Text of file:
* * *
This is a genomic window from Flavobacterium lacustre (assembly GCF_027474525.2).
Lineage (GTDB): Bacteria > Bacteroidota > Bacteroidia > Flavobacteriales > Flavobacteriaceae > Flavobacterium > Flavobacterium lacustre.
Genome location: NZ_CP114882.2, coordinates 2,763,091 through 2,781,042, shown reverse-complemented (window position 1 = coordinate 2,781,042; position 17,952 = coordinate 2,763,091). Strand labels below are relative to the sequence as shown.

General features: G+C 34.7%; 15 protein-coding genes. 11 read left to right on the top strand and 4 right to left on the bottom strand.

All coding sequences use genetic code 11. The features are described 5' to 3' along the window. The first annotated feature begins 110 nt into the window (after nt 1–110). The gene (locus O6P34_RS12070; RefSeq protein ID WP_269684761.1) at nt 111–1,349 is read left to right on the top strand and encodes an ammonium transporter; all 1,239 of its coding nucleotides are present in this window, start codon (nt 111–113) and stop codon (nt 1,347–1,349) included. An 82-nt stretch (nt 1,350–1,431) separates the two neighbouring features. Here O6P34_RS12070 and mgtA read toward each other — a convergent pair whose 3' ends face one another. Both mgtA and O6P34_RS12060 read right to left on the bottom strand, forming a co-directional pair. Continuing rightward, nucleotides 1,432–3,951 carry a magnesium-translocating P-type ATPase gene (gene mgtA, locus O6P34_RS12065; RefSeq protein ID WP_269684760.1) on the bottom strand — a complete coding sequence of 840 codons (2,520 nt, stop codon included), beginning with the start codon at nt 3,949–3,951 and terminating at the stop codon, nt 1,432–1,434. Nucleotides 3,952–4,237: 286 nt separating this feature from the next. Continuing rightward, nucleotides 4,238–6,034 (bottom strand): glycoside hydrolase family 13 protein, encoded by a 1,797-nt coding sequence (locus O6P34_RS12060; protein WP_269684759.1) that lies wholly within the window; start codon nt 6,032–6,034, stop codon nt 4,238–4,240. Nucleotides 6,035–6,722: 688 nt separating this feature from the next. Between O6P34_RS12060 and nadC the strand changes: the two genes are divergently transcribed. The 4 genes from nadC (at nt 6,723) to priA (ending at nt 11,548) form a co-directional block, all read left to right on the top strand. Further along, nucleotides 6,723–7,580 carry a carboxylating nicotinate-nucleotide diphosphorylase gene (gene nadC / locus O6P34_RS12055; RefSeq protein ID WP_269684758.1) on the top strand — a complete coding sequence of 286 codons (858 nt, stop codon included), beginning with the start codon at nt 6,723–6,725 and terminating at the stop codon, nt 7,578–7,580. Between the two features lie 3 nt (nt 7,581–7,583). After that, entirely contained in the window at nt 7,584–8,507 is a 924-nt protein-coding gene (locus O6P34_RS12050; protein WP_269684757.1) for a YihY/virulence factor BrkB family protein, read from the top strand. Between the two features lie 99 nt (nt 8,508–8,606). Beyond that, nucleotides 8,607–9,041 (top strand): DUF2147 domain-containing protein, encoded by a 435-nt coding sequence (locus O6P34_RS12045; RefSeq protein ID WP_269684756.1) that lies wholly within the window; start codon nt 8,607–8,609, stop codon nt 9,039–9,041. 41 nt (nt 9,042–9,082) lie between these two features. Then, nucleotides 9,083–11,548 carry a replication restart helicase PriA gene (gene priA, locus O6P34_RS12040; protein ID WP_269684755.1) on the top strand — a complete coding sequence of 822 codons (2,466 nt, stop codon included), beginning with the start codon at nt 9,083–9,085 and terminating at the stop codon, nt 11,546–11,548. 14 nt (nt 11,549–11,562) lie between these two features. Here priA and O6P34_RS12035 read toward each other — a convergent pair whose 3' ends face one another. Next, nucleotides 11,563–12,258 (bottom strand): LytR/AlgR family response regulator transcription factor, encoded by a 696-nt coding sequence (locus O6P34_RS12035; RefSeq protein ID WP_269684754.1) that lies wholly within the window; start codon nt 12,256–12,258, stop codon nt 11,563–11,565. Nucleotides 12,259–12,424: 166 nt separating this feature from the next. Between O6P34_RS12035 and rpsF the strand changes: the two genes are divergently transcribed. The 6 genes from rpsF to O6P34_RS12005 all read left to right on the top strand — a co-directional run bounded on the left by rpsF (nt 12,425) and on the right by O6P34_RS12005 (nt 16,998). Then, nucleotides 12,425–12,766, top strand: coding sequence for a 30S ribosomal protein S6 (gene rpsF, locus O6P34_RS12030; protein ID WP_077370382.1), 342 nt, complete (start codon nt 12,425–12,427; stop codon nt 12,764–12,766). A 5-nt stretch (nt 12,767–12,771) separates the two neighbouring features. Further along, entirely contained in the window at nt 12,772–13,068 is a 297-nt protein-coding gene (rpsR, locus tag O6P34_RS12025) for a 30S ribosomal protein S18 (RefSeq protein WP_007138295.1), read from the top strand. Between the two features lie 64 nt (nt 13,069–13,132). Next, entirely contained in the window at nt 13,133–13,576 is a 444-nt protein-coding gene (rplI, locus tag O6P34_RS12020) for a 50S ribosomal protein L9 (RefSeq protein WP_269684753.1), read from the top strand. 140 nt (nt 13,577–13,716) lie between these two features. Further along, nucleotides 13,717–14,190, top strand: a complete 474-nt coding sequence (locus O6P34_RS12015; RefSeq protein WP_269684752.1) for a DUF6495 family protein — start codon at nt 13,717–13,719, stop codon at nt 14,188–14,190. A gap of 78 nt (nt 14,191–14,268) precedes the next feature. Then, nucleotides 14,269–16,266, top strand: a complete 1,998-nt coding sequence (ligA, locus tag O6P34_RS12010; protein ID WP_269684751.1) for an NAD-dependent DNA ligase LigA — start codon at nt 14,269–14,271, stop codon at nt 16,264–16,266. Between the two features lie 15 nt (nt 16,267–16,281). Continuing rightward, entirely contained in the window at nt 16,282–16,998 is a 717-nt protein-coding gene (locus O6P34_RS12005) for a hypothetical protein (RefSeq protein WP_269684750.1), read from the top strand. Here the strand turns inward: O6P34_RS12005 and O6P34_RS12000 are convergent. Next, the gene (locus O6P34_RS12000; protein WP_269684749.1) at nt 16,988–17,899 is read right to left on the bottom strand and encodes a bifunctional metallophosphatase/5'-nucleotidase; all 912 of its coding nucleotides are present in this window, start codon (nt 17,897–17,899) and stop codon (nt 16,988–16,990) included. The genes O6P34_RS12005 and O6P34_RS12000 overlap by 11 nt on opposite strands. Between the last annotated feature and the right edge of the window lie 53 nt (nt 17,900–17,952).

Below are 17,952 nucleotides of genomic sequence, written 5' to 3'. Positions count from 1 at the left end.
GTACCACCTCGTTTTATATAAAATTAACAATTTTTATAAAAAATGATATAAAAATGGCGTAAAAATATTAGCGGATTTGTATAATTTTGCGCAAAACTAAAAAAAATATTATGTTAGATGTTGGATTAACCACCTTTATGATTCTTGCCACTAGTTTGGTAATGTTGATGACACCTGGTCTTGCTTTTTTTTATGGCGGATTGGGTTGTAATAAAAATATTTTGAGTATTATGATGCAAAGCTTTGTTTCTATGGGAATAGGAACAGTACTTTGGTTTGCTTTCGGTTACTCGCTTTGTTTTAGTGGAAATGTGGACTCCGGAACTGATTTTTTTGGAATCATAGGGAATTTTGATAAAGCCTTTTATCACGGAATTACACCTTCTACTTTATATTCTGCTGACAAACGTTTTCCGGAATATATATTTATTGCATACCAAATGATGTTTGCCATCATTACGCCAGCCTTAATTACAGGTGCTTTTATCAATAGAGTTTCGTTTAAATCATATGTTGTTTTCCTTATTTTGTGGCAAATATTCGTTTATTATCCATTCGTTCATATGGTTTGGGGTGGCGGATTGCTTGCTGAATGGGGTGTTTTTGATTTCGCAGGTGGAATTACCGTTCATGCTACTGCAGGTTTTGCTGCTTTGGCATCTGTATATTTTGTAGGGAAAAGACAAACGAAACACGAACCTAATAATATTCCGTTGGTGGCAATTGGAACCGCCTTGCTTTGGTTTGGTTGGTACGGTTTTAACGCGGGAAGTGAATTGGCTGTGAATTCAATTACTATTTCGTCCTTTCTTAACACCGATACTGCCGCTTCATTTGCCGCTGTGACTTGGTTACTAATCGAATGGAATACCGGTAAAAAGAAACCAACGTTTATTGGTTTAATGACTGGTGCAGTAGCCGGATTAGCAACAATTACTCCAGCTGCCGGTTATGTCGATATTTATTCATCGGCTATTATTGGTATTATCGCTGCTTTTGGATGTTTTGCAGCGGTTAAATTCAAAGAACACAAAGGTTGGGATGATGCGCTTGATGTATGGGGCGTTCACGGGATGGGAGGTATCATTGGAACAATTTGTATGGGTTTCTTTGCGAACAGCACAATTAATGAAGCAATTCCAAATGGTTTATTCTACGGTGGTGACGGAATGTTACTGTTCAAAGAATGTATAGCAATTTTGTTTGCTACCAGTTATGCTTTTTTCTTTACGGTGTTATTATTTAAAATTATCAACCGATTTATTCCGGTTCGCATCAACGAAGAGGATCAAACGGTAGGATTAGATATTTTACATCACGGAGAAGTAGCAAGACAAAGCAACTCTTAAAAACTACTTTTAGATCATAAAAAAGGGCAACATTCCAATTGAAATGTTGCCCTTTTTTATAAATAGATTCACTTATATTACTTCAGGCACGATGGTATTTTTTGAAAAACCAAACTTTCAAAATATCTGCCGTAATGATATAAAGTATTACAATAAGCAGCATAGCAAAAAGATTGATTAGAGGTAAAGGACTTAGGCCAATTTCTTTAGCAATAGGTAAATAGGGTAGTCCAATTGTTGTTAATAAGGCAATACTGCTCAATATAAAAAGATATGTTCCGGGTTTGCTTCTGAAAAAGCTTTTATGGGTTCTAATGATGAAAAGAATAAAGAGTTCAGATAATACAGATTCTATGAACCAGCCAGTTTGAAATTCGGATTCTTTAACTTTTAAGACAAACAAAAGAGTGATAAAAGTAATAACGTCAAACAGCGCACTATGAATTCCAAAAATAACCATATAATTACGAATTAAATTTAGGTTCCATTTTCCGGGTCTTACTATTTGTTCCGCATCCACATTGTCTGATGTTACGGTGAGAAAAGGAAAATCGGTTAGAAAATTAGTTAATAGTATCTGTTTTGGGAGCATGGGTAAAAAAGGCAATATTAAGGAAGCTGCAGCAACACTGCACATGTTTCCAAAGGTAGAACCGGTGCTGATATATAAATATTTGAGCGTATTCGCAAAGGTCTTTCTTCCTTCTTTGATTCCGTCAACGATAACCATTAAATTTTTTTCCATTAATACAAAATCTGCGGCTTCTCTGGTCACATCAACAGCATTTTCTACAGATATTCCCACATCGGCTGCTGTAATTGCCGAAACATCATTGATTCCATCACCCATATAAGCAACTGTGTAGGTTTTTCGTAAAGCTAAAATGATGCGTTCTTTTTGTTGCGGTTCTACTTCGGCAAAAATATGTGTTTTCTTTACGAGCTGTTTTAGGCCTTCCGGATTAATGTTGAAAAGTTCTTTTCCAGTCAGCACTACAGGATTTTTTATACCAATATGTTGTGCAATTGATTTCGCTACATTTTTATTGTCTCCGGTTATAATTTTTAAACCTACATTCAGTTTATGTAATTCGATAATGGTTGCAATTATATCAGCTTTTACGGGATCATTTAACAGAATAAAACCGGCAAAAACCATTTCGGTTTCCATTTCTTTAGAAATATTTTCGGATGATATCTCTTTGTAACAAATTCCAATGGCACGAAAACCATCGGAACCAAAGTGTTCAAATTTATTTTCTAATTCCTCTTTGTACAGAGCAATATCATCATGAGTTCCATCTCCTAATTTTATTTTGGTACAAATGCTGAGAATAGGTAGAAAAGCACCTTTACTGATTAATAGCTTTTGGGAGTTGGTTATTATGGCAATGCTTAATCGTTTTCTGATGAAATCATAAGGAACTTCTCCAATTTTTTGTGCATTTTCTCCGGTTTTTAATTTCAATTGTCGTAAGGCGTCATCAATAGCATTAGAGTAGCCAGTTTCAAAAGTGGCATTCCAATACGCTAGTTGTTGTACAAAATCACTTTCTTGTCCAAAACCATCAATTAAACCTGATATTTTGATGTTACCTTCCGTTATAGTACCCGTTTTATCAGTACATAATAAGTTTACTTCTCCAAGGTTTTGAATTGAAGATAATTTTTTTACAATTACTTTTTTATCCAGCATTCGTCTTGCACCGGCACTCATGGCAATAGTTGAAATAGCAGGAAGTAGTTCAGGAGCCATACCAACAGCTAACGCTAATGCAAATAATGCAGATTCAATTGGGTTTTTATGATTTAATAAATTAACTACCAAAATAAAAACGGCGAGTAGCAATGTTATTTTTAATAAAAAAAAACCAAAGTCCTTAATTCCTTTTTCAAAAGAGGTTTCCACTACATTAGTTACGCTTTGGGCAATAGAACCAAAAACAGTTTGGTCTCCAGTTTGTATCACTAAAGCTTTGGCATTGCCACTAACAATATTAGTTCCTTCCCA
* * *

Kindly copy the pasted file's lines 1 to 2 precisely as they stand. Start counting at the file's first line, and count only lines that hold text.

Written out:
This is a genomic window from Flavobacterium lacustre (assembly GCF_027474525.2).
Lineage (GTDB): Bacteria > Bacteroidota > Bacteroidia > Flavobacteriales > Flavobacteriaceae > Flavobacterium > Flavobacterium lacustre.